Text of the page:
Jabong made you out of shape :O

bharat June 18, 2015 11:01

criticizing is easy,learning to appreciate is difficult

Mayank June 18, 2015 16:27


Different market and target audiences is not a very cogent argument to say it is not a ripoff e.g. when we say a hindi movie is a ripoff of an english movie, still the market and audiences are different.

I fully appreciate the effort which has been put in classverse (it does require a lot of groundwork), however just notice the similarities in the website layouts. If that doesn’t seem uncanny, please read the FAQ pages on classverse and classpass. Only the name of the company has been changed. If that is not a ripoff, I wonder what is!!


Nick June 18, 2015 20:59

I agree. It is quite disturbing to think that someone would almost photocopy the website shamelessly. If this is not enough, please check out https://kfit.com/.

Abhay June 19, 2015 0:19

What Mayank and Maneesh are saying is ir- refutable.
It would have to be a kindergarten kid, who can identify, the closeness, especially, the FAQ section, as Mayank id’d it. It’s a ripoff, verbatim, word to word, para to para.
Sure, the venture is great, should do well, but to call it a new idea, is a bit of a stretch.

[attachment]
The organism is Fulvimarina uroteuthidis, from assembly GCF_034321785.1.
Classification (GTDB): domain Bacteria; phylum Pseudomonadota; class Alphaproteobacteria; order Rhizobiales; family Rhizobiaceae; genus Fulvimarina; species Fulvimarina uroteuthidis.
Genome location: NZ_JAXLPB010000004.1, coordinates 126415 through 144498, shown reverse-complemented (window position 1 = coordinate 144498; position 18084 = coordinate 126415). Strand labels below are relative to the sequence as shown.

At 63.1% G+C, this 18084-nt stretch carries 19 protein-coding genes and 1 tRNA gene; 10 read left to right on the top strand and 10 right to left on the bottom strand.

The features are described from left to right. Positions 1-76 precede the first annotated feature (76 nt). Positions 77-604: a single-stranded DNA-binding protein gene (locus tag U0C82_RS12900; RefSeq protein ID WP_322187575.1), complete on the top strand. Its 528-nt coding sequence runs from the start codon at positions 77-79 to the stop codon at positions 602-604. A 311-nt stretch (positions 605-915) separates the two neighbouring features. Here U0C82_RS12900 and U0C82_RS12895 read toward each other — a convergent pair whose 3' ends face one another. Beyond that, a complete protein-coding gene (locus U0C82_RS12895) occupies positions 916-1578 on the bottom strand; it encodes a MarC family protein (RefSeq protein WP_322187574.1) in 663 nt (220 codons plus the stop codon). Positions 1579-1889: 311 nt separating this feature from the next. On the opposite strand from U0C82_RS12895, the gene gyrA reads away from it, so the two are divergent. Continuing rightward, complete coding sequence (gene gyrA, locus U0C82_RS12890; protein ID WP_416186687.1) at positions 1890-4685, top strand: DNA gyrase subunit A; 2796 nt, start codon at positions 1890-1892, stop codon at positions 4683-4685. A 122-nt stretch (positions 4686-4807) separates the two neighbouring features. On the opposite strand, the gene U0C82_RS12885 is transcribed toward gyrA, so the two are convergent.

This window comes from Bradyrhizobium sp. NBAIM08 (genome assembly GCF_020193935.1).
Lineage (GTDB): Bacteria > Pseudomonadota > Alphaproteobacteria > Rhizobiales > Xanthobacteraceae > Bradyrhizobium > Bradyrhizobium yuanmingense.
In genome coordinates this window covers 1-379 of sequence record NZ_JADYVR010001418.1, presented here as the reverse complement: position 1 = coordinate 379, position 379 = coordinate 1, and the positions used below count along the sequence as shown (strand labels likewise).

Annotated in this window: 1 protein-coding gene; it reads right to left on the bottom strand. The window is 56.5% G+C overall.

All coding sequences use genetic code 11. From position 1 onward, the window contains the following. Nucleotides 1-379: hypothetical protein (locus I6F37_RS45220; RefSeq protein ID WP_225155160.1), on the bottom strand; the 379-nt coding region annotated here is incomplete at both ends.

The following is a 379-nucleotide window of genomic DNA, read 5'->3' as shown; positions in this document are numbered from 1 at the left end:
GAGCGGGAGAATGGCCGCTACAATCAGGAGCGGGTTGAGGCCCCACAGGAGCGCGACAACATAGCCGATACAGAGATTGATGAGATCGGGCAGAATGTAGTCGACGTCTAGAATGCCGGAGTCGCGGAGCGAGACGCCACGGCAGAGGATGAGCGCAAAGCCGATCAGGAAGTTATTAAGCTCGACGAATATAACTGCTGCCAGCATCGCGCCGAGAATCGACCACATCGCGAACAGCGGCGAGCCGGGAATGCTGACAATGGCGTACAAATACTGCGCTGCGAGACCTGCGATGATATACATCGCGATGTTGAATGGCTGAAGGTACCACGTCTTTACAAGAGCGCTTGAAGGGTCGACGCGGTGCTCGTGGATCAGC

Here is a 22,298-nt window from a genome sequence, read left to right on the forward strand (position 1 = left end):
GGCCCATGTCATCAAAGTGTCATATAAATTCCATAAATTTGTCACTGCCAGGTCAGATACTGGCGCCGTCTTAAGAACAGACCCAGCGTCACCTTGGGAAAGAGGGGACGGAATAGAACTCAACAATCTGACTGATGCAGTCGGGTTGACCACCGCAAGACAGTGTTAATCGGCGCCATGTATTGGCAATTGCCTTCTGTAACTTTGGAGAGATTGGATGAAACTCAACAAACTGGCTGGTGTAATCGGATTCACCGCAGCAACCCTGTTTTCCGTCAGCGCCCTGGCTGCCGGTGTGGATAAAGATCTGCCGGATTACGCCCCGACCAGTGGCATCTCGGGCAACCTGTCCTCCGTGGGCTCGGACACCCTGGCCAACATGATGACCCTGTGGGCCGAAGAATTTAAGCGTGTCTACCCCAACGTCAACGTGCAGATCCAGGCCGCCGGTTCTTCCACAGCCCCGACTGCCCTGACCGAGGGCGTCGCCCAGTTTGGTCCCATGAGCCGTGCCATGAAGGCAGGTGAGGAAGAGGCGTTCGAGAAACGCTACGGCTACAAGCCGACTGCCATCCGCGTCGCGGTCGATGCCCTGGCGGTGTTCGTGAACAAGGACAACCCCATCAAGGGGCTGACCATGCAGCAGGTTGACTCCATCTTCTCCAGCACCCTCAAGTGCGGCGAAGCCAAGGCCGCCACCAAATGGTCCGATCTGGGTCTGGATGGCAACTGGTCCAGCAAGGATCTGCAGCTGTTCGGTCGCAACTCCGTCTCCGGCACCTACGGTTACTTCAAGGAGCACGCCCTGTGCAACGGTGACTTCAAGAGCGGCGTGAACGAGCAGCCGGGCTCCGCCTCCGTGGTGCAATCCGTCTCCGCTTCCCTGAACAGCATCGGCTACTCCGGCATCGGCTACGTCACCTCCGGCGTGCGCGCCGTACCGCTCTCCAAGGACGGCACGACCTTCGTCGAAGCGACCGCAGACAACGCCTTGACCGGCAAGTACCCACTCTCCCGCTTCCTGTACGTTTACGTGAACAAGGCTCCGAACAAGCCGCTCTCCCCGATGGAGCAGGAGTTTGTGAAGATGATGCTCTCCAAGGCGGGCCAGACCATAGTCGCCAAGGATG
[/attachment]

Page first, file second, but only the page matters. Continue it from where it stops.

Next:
That said, we wish Rukaiya and her family and sponsors, the very best ahead.

Mary June 19, 2015 20:24

The smartest move Soulcycle made was staying a Premium Service and saying no to classpass.

I have run studios for years. Classpass does not work for studios. Your membership will leave you for classpass once members learn they are paying double what the others in your classes are paying. Your user base will be very angry at you. Incremental revenue is the fantasy that classpass is selling. It does not work out that way. Members abandon studios for classpass. Your loyal user base will not be happy to learn that they are paying $25 and you just sold classes to classpass at $10. You will become a $10 an hour studio and will compete with every other $10 studio around you on a per class basis for users. You will be owned by classpass.

article against Classpass in the New York Times:


She would rather pay full price at SoulCycle than see the studio become even more crowded. “I’m like, ‘Please don’t join ClassPass,’ ” she said.

Rajiv June 20, 2015 16:19

Even classreserve (www.classreserve.in) is offering similar membership.. It seems they are launching in Mumbai…